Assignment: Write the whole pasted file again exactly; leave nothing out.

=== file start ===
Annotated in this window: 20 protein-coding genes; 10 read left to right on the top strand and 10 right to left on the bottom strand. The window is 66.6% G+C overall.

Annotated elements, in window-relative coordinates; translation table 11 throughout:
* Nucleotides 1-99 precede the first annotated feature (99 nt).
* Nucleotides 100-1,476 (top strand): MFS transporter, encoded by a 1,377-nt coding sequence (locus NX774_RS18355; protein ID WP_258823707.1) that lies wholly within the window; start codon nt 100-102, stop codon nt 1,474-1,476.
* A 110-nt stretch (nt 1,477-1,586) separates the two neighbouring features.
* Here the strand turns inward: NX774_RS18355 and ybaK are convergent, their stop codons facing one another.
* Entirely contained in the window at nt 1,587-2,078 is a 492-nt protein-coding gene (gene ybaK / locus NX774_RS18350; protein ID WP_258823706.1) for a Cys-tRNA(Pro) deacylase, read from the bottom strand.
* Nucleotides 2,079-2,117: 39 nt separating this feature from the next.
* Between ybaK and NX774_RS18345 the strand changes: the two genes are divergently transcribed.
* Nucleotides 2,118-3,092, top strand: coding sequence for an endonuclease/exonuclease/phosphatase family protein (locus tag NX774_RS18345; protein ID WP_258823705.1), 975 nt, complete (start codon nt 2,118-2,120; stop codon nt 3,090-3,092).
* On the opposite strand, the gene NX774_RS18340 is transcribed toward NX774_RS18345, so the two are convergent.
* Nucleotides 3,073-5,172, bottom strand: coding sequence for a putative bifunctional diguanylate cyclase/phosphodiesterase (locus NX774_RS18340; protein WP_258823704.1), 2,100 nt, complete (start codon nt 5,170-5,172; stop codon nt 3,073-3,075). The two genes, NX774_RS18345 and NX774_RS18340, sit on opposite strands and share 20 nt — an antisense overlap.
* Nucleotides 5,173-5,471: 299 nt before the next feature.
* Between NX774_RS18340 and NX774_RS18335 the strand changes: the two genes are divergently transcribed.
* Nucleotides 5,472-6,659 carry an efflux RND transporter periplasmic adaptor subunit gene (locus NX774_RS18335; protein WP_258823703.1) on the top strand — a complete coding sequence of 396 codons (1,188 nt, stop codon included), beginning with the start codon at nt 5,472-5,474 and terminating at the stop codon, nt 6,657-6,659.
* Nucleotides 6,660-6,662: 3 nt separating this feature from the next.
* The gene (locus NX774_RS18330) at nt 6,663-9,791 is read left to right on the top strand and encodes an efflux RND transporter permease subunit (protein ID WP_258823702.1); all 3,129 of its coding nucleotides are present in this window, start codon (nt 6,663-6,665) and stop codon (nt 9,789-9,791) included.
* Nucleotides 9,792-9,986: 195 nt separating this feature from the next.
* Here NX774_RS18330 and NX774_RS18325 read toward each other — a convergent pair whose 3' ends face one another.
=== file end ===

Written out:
Annotated in this window: 20 protein-coding genes; 10 read left to right on the top strand and 10 right to left on the bottom strand. The window is 66.6% G+C overall.

Annotated elements, in window-relative coordinates; translation table 11 throughout:
* Nucleotides 1-99 precede the first annotated feature (99 nt).
* Nucleotides 100-1,476 (top strand): MFS transporter, encoded by a 1,377-nt coding sequence (locus NX774_RS18355; protein ID WP_258823707.1) that lies wholly within the window; start codon nt 100-102, stop codon nt 1,474-1,476.
* A 110-nt stretch (nt 1,477-1,586) separates the two neighbouring features.
* Here the strand turns inward: NX774_RS18355 and ybaK are convergent, their stop codons facing one another.
* Entirely contained in the window at nt 1,587-2,078 is a 492-nt protein-coding gene (gene ybaK / locus NX774_RS18350; protein ID WP_258823706.1) for a Cys-tRNA(Pro) deacylase, read from the bottom strand.
* Nucleotides 2,079-2,117: 39 nt separating this feature from the next.
* Between ybaK and NX774_RS18345 the strand changes: the two genes are divergently transcribed.
* Nucleotides 2,118-3,092, top strand: coding sequence for an endonuclease/exonuclease/phosphatase family protein (locus tag NX774_RS18345; protein ID WP_258823705.1), 975 nt, complete (start codon nt 2,118-2,120; stop codon nt 3,090-3,092).
* On the opposite strand, the gene NX774_RS18340 is transcribed toward NX774_RS18345, so the two are convergent.
* Nucleotides 3,073-5,172, bottom strand: coding sequence for a putative bifunctional diguanylate cyclase/phosphodiesterase (locus NX774_RS18340; protein WP_258823704.1), 2,100 nt, complete (start codon nt 5,170-5,172; stop codon nt 3,073-3,075). The two genes, NX774_RS18345 and NX774_RS18340, sit on opposite strands and share 20 nt — an antisense overlap.
* Nucleotides 5,173-5,471: 299 nt before the next feature.
* Between NX774_RS18340 and NX774_RS18335 the strand changes: the two genes are divergently transcribed.
* Nucleotides 5,472-6,659 carry an efflux RND transporter periplasmic adaptor subunit gene (locus NX774_RS18335; protein WP_258823703.1) on the top strand — a complete coding sequence of 396 codons (1,188 nt, stop codon included), beginning with the start codon at nt 5,472-5,474 and terminating at the stop codon, nt 6,657-6,659.
* Nucleotides 6,660-6,662: 3 nt separating this feature from the next.
* The gene (locus NX774_RS18330) at nt 6,663-9,791 is read left to right on the top strand and encodes an efflux RND transporter permease subunit (protein ID WP_258823702.1); all 3,129 of its coding nucleotides are present in this window, start codon (nt 6,663-6,665) and stop codon (nt 9,789-9,791) included.
* Nucleotides 9,792-9,986: 195 nt separating this feature from the next.
* Here NX774_RS18330 and NX774_RS18325 read toward each other — a convergent pair whose 3' ends face one another.